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How to Help Your Fleet Drivers Avoid Distractions

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Your fleet drivers face an ever-growing number of distractions on the roads, and those distractions are causing severe consequences: the total number of distraction-affected collisions, total collisions, and motor vehicle deaths all soared between 2011 and 2019

Distracted driving happens when a driver is not paying full attention to the task of driving safely. Instead, the driver’s attention is divided between safely operating a vehicle and anything else, such as eating, reviewing paperwork, or feeling drowsy. 

Technology can play a key role in reducing distracted driving and help keep your drivers — and pedestrians, cyclists, and other drivers in your community — safe. But to achieve the safety improvements you’re looking for, you need technology that genuinely helps your drivers. 

Overall, collisions are on the rise, and so are collisions that involve distractions. Data from (1) the National Highway Traffic Safety administration for 2011 and 2019 and from (2) the National Safety Council.

Learn how you can address these trends today with ideas from a panel of industry experts, including our Chief Product Officer. View the Fleet Safety Conference session now.

Distracted driving solutions: what works for fleets

New tools, which might look like a camera, can detect signs of distracted driving and sound an alert to remind drivers to focus on the road. The alerts act as a friendly in-cabin coach to automatically encourage safer behavior. But not all of these systems are equally helpful. 

To prevent a collision, a distracted driver needs both an alert and time to respond. Consider a driver who’s looking at a cell phone. The alert sounds. Then, the driver needs to put down the phone, refocus on the road, and finally take action. Fleet drivers, who often handle large, heavy vehicles that take time to stop, need alerts that give them sufficient warning, meaning their alert system needs to be able to predict what’s about to happen. With just a moment or two of warning, the driver won’t have enough time to respond effectively.

To qualify as predictive, an alert system also needs to account for the wide range of distractions facing drivers, from phones to paperwork to snacks and even drowsiness. Yet most distracted driving alert systems can only detect and warn drivers about a few behaviors.

So how can an in-cabin alert system predict what’s about to happen and give drivers sufficient warning? That requires artificial intelligence that can understand driving behavior the way a human coach would — that is, the AI can detect an extensive range of potentially risky behaviors — and work for drivers with different appearances, attire, eyewear, and even in-cabin lighting.

For AI to understand distracted driving and provide predictive alerts, it can’t look only at the driver’s behavior. It also needs to watch the road ahead because distracted driving takes place in context. 

A driver is adjusting the stereo system — that’s the distraction. Then, a car pulls in front of the truck, and suddenly a collision is imminent. That’s the context. The best distracted driving solutions will detect both these risks and give the driver an early warning to help prevent that collision or, at a minimum, mitigate its severity.

Here, the right AI can outperform a human coach: it can watch the road and the driver simultaneously, assessing the distraction and the context to help prevent collisions. A human coach would have to switch from looking at the driver to the road and back again and wouldn’t be able to process all the information rapidly enough to provide an early warning.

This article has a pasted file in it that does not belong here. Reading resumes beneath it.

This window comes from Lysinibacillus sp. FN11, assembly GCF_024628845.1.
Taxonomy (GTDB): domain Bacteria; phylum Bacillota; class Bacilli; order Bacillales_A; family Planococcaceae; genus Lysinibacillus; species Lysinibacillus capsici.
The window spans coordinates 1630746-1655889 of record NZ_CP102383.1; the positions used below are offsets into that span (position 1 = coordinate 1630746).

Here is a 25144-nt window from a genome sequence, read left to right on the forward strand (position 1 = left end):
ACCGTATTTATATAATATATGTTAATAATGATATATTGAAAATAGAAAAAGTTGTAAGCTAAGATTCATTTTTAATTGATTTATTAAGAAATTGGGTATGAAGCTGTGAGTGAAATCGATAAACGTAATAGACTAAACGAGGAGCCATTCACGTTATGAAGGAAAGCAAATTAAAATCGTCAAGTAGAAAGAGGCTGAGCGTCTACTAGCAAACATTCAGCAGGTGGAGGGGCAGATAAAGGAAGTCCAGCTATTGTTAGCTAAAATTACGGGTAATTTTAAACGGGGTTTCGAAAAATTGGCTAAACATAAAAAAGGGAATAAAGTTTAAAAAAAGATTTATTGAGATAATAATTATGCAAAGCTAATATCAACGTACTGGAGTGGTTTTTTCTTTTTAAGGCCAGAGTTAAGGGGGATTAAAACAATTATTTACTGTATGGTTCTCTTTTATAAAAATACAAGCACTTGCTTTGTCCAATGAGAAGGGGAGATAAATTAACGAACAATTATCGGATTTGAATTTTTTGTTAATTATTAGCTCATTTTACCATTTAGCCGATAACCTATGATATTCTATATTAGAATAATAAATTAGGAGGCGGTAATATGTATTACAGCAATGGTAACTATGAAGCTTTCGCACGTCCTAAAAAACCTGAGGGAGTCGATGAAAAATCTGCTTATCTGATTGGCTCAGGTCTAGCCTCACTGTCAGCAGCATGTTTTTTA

Avoiding false alerts and alert fatigue

Let’s imagine a different scenario. Again the driver is adjusting the stereo system, but there’s no external threat such as a car pulling in front of the truck. Here, the ideal solution will sound progressive alerts that become more severe the longer the distracted behavior continues because the longer the driver’s eyes are off the road, the more likely a collision becomes. On a wide open road, a collision and the alert sounds may not become imminent. 

Sounding an early warning in this scenario might seem like a good idea, but constant early warnings cause alert fatigue and annoy drivers. Drivers may then ignore the alerts or even tamper with or obstruct the device that’s meant to help them. 

Alerts that go off when the driver isn’t distracted are another key cause of alert fatigue. 

At first, drivers using a system prone to false alerts will quickly learn to ignore the alerts. Over time, though, they’ll experience more frustrations. Too many false alarms could unfairly affect their performance reviews, and they may seek jobs elsewhere. 

On the other hand, if the system is not sensitive enough, it won’t help drivers avoid collisions. You won’t see the safety gains you want, and you won’t see a return on your investment.   

For distracted-driving alerts to work, they must matter. They must give drivers consistently useful feedback that helps them avoid collisions. In other words, the best distracted driving solution is highly accurate. As drivers spend time with a highly accurate system, they learn from experience that the technology is a valuable assistant, not a distraction or irritation

Alerts that matter also don’t add to the cognitive load drivers already bear every day, especially when they’re operating sophisticated vehicles with multiple systems, like trucks used by utility maintenance workers. 

To find a solution that produces highly accurate, predictive alerts and accounts for driving behavior and context, look for one with AI that: